Every Sunday at the St. Lawrence Market, vendors gather with their vintage and collectable items. The antique market is a treasure hunter’s delight and a perfect place to sharpen your negotiation skills. Part of the appeal of the market is also its people, the stories and the bits and pieces of conversation you overhear as you wander up and down the stalls. You can collect rare stories and meet one-of-a-kind people and it doesn’t cost you a dime.
A couple of Sundays ago, I was making my way through the crowd, feeling visually overwhelmed. There is always so much to see that it feels like if you blink, you’ll miss something. My eyes were scanning every nook and cranny when I stumbled across the motherload. Buried in the corner, stacked below a bunch of vintage toys, was a collection of children’s books from the 1950s and 60s. Giddy as a schoolgirl, I combed through the pile and happily paid the gentleman $5 – a steal! I am looking forward to sharing my new found treasures with you, first up Jack Sprat. Keep reading…
Printed in 1966, Jack Sprat, written by Helen Wing and illustrated by Anne Sellers Leaf, is part of the Elf Book Collection. “Jack Sprat” is an English poem from the 16th century; it is reputed to be about King Charles I and his Queen, Henrietta Maria. When King Charles (Jack Sprat) declared war on Spain, parliament refused to finance him (leaving him lean) so his wife imposed an illegal war tax (to get some fat). The King eventually dissembled Parliament and had his war.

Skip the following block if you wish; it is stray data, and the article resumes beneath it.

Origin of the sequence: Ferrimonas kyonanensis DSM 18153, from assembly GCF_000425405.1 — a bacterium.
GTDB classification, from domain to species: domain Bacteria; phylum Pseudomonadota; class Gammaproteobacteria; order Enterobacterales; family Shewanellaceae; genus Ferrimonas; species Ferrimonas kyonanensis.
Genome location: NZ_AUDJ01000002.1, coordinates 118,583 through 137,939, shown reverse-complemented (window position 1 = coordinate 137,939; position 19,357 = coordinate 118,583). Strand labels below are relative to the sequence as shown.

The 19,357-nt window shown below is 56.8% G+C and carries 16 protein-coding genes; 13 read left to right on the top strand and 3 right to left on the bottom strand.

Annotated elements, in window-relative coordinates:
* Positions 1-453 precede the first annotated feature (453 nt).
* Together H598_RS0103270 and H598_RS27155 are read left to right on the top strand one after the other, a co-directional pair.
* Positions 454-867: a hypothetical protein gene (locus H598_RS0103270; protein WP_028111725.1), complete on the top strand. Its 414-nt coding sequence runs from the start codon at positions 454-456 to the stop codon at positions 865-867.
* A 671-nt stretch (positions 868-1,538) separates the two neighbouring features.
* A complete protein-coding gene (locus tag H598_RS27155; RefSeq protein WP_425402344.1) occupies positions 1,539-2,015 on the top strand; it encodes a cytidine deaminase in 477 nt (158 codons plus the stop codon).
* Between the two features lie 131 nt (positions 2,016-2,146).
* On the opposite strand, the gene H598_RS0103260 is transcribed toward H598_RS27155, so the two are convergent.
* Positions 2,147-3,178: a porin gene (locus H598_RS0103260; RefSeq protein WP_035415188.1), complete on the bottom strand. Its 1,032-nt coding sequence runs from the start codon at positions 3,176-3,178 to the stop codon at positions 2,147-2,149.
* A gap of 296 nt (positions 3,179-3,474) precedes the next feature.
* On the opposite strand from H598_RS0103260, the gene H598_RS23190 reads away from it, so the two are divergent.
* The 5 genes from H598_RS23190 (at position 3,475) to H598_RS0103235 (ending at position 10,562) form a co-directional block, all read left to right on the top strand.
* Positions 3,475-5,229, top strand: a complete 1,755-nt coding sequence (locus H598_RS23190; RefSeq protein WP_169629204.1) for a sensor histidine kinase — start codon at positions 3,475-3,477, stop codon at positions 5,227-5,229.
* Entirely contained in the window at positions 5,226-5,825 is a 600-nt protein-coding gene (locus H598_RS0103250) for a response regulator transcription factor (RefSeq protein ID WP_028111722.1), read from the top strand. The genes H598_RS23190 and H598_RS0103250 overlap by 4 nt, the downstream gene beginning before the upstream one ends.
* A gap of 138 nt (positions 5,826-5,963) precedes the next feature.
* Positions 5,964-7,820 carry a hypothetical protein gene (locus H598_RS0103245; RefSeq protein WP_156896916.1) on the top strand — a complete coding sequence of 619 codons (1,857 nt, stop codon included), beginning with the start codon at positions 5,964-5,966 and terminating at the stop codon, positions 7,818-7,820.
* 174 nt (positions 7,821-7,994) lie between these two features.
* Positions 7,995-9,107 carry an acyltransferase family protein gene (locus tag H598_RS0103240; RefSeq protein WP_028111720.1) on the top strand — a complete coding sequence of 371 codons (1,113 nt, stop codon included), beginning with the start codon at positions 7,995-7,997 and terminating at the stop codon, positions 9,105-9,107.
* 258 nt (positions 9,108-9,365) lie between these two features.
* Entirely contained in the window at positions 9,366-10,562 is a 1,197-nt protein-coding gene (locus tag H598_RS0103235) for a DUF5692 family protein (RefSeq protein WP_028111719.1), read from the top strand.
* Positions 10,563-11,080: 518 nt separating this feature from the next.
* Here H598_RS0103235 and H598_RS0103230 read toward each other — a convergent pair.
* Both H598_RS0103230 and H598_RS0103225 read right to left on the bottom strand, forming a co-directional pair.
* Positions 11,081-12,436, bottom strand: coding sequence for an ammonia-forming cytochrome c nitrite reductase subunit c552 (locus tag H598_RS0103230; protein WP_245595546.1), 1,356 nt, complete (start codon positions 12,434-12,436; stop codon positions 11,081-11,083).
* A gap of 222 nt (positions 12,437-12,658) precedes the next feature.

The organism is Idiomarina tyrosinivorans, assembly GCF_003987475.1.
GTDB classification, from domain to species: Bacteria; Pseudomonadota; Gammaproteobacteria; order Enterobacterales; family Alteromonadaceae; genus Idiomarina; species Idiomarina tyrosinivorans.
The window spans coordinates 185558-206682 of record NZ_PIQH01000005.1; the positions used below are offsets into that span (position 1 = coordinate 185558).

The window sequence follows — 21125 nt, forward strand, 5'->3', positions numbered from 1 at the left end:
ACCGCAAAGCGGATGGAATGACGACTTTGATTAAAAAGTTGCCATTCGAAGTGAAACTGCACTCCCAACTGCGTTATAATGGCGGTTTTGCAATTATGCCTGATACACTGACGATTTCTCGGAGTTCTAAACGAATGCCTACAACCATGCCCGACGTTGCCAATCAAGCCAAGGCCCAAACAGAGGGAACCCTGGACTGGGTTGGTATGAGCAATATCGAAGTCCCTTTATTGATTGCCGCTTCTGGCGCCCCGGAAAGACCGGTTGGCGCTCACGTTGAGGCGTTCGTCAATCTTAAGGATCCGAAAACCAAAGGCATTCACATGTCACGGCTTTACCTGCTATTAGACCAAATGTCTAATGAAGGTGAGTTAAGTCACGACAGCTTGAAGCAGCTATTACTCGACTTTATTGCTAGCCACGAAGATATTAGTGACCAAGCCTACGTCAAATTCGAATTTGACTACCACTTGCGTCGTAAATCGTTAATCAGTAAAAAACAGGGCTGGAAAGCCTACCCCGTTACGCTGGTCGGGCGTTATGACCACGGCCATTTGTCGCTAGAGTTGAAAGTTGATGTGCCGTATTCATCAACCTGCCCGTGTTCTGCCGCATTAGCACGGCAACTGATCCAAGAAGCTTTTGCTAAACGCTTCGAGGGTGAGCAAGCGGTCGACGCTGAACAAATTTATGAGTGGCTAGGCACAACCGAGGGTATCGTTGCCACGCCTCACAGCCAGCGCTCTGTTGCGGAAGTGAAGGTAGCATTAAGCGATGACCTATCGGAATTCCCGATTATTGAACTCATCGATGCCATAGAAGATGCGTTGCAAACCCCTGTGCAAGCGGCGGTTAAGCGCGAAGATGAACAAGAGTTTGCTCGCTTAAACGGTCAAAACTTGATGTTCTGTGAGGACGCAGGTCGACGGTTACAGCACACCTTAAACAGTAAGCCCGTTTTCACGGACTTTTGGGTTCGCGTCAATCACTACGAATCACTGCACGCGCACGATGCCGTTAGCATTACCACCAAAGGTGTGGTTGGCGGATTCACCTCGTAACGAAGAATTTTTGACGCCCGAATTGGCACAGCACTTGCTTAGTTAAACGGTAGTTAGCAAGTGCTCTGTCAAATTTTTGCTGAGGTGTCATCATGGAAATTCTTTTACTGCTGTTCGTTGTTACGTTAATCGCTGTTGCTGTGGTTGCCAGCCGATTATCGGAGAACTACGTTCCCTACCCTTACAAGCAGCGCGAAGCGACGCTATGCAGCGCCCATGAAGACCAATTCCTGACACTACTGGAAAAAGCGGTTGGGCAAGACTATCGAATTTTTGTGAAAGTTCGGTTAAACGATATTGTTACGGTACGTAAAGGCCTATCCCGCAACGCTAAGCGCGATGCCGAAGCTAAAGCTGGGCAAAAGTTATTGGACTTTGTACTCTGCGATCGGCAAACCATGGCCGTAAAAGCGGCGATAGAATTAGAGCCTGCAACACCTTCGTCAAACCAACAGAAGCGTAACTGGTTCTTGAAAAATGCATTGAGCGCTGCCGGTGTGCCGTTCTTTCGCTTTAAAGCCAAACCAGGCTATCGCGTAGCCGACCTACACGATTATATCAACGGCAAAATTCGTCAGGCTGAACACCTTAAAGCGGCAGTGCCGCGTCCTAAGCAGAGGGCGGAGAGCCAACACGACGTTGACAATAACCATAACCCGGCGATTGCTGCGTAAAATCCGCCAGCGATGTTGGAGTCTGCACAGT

In Helen Wing’s rhyming version of “Jack Sprat”, we meet a man named Jack, who “would eat no fat and his wife, who would eat no lean and so between them they licked the platter clean.” We follow the funny antics of Jack and his wife as they fill their house with a kitten, a pup, a parrot, a billy goat, and piggy and a mouse. Then, his wife decides they ought to have some children in the house, so off they go to find some children of their own. I wonder why the author decided to go with the adoption route and not have Mrs. Sprat give birth to their half dozen or so kids. Was it because of the target audience (too young to know about the birds and the bees) or the era in which the book was written (wholesome, a time when stocks were still delivering babies)?
The illustrations are also wholesome and cute as a button, very retro in style. In order to help children recognize their primary colours, Leaf was instructed to use true reds, blues and greens so every page is popping with colour.
The Elf Book Collection was a new series of inexpensive books created by Rand McNally & Company (cleverly named, elf-sized books made for elf-sized tots). They believed that love and appreciation for literature must begin at a young age and should be affordable to the masses. These pocket size books are perfect for little hands and ideal for keeping the printing cost down. Printed in colour, these hardcover books were sold at 25 cent each – now that is a bargain!
Jack Sprat, a children’s book review by Thao Lam
Author Helen Wing
I wasn’t able to find any information on Helen Wing using Google. If anyone out there has any info, please share.
Illustrator Anne Sellers Leaf
There is not much on our illustrator Anne Sellers Leaf either. If anyone out there has any info, please share.
Publisher Rand McNally Publisher (1966)